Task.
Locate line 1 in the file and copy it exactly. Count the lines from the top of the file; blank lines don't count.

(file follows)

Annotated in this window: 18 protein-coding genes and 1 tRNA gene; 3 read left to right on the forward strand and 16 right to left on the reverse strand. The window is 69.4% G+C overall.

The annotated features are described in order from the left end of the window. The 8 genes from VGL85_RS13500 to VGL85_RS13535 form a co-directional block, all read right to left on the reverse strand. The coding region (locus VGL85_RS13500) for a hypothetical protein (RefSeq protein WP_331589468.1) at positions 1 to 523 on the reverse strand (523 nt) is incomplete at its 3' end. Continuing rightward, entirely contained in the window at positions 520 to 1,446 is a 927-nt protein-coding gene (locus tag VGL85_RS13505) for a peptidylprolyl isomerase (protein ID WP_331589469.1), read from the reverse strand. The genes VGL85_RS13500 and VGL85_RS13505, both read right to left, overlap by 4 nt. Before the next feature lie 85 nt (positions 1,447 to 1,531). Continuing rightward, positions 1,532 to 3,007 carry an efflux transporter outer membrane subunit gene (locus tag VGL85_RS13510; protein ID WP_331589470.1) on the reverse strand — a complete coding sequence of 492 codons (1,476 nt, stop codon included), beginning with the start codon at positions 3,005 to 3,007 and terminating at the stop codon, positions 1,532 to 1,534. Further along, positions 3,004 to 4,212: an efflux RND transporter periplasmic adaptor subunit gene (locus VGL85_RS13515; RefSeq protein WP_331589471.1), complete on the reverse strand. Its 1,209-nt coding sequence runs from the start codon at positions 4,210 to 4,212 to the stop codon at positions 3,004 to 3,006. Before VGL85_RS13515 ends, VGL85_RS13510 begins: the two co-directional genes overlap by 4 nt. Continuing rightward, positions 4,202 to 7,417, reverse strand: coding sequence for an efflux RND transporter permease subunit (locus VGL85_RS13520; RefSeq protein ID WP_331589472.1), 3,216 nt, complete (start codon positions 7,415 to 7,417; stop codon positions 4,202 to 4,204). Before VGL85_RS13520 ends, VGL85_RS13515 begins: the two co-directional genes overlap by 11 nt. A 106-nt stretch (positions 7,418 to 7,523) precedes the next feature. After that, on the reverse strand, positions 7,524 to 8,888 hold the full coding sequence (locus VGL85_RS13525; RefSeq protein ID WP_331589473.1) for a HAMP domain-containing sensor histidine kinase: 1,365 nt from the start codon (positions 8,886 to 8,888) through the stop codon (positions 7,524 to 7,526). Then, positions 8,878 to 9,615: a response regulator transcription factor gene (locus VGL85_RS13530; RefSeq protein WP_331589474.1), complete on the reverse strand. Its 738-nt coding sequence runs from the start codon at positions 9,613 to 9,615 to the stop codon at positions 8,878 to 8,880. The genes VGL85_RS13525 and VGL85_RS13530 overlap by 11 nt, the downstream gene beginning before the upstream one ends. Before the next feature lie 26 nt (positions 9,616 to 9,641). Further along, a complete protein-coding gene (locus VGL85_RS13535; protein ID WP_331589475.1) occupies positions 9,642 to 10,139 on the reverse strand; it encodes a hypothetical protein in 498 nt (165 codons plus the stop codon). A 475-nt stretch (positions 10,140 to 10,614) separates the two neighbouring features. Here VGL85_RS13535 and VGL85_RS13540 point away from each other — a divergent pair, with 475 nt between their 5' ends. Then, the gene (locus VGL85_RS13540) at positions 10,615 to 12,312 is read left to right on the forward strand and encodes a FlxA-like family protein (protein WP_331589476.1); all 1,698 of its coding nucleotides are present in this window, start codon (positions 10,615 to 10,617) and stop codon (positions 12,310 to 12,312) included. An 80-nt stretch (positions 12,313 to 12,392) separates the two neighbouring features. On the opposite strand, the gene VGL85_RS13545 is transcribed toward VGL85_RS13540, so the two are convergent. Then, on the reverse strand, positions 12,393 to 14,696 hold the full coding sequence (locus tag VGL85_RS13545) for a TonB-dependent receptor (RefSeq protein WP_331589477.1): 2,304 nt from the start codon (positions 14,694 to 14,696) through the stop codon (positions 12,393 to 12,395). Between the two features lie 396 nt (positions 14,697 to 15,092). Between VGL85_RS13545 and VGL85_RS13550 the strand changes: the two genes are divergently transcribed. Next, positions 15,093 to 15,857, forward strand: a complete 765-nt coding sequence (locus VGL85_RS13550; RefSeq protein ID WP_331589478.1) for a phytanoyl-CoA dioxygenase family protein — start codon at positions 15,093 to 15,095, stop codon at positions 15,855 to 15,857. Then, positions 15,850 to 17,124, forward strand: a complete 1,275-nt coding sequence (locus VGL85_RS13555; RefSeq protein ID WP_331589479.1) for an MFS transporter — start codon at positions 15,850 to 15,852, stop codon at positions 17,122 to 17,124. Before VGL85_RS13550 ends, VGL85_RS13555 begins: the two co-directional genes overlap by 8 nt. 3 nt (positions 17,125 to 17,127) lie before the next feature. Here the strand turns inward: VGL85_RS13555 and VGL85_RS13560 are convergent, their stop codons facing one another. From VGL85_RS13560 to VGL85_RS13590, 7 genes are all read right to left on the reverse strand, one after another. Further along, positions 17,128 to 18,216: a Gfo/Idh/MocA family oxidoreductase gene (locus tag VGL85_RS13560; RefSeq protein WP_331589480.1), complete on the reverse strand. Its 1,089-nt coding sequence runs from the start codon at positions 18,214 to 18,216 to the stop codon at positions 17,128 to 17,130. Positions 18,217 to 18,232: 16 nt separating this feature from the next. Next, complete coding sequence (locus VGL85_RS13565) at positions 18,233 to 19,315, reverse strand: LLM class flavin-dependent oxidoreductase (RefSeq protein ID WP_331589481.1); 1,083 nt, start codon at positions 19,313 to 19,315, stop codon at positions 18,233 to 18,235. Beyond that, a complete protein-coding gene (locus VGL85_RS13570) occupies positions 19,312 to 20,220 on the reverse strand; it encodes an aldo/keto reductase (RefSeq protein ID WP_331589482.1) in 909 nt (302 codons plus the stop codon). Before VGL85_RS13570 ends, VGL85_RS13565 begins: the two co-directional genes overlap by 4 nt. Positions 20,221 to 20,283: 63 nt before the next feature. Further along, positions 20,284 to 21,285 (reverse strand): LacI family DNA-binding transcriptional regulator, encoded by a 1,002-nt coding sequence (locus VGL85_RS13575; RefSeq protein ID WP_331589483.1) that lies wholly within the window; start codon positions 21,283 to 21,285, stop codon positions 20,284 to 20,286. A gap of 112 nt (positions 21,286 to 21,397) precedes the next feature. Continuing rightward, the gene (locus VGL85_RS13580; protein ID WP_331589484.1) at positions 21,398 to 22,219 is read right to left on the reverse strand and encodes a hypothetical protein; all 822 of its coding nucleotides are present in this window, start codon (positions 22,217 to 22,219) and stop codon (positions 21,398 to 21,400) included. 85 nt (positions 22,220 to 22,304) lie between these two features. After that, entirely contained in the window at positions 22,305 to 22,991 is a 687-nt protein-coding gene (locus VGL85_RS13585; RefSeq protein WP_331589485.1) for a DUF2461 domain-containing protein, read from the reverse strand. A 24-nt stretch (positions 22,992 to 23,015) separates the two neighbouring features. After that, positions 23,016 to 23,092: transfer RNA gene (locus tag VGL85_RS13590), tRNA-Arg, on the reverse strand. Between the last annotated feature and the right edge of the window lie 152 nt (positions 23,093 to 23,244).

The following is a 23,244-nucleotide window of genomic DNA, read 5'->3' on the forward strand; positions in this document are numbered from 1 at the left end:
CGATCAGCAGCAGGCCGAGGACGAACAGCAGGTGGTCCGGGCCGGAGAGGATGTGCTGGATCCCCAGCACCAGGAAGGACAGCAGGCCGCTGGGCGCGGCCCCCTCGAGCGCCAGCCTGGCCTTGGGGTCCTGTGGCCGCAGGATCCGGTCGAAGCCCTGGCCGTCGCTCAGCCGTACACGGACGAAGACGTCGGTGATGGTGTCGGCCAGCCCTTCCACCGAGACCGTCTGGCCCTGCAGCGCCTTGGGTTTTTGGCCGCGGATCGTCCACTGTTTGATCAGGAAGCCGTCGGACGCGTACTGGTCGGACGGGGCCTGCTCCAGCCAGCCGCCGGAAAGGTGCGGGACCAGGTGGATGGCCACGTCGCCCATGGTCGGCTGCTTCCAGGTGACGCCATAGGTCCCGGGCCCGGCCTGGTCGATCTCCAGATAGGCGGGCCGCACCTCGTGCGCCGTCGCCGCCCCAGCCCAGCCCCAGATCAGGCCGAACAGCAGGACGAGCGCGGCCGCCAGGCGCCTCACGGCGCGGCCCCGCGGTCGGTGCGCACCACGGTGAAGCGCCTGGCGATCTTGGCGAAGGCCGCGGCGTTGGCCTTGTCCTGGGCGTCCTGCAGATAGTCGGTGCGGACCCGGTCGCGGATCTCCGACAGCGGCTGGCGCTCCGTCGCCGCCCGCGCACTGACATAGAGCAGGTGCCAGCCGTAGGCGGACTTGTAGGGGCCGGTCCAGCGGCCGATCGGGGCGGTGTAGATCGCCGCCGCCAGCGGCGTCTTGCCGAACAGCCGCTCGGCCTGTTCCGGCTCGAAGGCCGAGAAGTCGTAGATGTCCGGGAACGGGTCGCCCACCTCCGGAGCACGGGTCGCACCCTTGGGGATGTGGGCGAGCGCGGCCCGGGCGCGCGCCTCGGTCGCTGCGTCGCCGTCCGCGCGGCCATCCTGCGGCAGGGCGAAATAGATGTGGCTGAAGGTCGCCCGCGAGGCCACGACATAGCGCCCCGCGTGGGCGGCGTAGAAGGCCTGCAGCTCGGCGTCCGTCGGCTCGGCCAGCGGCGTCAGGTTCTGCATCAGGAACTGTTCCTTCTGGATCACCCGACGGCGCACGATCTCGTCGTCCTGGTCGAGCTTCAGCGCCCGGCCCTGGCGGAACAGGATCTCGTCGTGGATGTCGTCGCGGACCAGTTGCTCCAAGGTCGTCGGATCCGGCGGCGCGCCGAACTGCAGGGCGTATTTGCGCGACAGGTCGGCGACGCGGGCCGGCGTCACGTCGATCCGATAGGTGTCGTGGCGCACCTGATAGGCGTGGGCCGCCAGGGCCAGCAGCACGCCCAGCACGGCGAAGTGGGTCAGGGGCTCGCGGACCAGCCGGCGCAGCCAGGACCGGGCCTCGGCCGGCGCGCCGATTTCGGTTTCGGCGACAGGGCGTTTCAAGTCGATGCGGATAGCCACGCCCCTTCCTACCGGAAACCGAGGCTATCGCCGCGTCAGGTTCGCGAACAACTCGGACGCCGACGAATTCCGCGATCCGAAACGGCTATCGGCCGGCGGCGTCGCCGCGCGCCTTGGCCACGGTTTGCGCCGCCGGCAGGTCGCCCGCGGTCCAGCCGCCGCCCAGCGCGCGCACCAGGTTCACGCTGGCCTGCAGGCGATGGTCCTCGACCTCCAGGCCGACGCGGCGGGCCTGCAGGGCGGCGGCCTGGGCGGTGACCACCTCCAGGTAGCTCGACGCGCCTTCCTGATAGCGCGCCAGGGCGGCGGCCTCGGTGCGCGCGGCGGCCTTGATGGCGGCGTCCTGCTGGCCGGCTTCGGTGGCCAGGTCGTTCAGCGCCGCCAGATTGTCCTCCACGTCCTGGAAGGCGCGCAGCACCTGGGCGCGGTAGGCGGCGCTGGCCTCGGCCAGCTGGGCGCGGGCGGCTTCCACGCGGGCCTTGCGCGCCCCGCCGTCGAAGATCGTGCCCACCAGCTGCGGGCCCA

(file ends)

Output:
Annotated in this window: 18 protein-coding genes and 1 tRNA gene; 3 read left to right on the forward strand and 16 right to left on the reverse strand. The window is 69.4% G+C overall.